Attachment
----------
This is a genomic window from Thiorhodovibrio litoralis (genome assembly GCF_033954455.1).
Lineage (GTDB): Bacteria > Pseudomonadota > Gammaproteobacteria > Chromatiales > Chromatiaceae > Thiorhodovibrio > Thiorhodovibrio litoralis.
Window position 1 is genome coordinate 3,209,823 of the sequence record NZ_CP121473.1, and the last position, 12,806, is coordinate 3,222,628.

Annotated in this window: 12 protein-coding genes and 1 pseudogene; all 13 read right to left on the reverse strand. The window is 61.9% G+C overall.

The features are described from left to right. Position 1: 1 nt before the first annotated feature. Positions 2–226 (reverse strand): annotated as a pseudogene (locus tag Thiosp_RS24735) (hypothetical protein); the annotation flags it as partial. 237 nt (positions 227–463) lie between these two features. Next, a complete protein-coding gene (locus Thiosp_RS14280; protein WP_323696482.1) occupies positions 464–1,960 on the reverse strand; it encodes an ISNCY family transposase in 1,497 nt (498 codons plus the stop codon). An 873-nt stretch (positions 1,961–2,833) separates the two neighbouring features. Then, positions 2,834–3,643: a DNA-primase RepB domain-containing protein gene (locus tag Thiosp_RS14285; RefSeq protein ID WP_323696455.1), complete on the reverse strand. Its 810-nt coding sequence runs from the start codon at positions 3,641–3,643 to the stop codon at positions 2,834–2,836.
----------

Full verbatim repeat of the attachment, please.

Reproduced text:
This is a genomic window from Thiorhodovibrio litoralis (genome assembly GCF_033954455.1).
Lineage (GTDB): Bacteria > Pseudomonadota > Gammaproteobacteria > Chromatiales > Chromatiaceae > Thiorhodovibrio > Thiorhodovibrio litoralis.
Window position 1 is genome coordinate 3,209,823 of the sequence record NZ_CP121473.1, and the last position, 12,806, is coordinate 3,222,628.

Annotated in this window: 12 protein-coding genes and 1 pseudogene; all 13 read right to left on the reverse strand. The window is 61.9% G+C overall.

The features are described from left to right. Position 1: 1 nt before the first annotated feature. Positions 2–226 (reverse strand): annotated as a pseudogene (locus tag Thiosp_RS24735) (hypothetical protein); the annotation flags it as partial. 237 nt (positions 227–463) lie between these two features. Next, a complete protein-coding gene (locus Thiosp_RS14280; protein WP_323696482.1) occupies positions 464–1,960 on the reverse strand; it encodes an ISNCY family transposase in 1,497 nt (498 codons plus the stop codon). An 873-nt stretch (positions 1,961–2,833) separates the two neighbouring features. Then, positions 2,834–3,643: a DNA-primase RepB domain-containing protein gene (locus tag Thiosp_RS14285; RefSeq protein ID WP_323696455.1), complete on the reverse strand. Its 810-nt coding sequence runs from the start codon at positions 3,641–3,643 to the stop codon at positions 2,834–2,836.